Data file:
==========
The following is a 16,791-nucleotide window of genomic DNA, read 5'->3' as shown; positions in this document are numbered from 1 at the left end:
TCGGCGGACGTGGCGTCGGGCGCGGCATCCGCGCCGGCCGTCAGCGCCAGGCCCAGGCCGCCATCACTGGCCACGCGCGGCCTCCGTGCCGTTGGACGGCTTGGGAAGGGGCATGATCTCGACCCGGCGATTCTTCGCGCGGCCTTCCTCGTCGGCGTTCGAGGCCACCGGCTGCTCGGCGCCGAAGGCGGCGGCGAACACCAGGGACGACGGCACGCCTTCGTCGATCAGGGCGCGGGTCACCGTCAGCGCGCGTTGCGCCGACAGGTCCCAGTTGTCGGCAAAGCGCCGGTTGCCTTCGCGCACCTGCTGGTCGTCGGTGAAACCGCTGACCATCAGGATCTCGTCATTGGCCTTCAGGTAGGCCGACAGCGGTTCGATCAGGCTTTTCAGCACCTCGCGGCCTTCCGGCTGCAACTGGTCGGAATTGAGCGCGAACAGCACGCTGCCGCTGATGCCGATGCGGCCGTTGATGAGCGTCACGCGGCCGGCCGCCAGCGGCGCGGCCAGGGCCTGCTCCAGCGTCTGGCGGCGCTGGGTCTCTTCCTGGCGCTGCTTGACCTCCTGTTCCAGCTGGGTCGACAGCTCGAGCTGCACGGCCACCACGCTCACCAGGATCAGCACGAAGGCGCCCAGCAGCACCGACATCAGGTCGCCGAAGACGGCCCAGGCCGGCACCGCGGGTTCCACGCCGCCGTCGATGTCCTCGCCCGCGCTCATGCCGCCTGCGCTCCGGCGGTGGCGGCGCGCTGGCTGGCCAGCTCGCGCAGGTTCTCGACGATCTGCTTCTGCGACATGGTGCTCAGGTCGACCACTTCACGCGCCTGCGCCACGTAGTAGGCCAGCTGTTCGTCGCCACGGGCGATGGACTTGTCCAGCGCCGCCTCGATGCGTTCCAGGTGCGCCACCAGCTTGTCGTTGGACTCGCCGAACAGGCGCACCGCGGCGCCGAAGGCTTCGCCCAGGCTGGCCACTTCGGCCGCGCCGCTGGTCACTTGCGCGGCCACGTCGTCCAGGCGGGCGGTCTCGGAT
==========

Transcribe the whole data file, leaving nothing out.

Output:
The following is a 16,791-nucleotide window of genomic DNA, read 5'->3' as shown; positions in this document are numbered from 1 at the left end:
TCGGCGGACGTGGCGTCGGGCGCGGCATCCGCGCCGGCCGTCAGCGCCAGGCCCAGGCCGCCATCACTGGCCACGCGCGGCCTCCGTGCCGTTGGACGGCTTGGGAAGGGGCATGATCTCGACCCGGCGATTCTTCGCGCGGCCTTCCTCGTCGGCGTTCGAGGCCACCGGCTGCTCGGCGCCGAAGGCGGCGGCGAACACCAGGGACGACGGCACGCCTTCGTCGATCAGGGCGCGGGTCACCGTCAGCGCGCGTTGCGCCGACAGGTCCCAGTTGTCGGCAAAGCGCCGGTTGCCTTCGCGCACCTGCTGGTCGTCGGTGAAACCGCTGACCATCAGGATCTCGTCATTGGCCTTCAGGTAGGCCGACAGCGGTTCGATCAGGCTTTTCAGCACCTCGCGGCCTTCCGGCTGCAACTGGTCGGAATTGAGCGCGAACAGCACGCTGCCGCTGATGCCGATGCGGCCGTTGATGAGCGTCACGCGGCCGGCCGCCAGCGGCGCGGCCAGGGCCTGCTCCAGCGTCTGGCGGCGCTGGGTCTCTTCCTGGCGCTGCTTGACCTCCTGTTCCAGCTGGGTCGACAGCTCGAGCTGCACGGCCACCACGCTCACCAGGATCAGCACGAAGGCGCCCAGCAGCACCGACATCAGGTCGCCGAAGACGGCCCAGGCCGGCACCGCGGGTTCCACGCCGCCGTCGATGTCCTCGCCCGCGCTCATGCCGCCTGCGCTCCGGCGGTGGCGGCGCGCTGGCTGGCCAGCTCGCGCAGGTTCTCGACGATCTGCTTCTGCGACATGGTGCTCAGGTCGACCACTTCACGCGCCTGCGCCACGTAGTAGGCCAGCTGTTCGTCGCCACGGGCGATGGACTTGTCCAGCGCCGCCTCGATGCGTTCCAGGTGCGCCACCAGCTTGTCGTTGGACTCGCCGAACAGGCGCACCGCGGCGCCGAAGGCTTCGCCCAGGCTGGCCACTTCGGCCGCGCCGCTGGTCACTTGCGCGGCCACGTCGTCCAGGCGGGCGGTCTCGGAT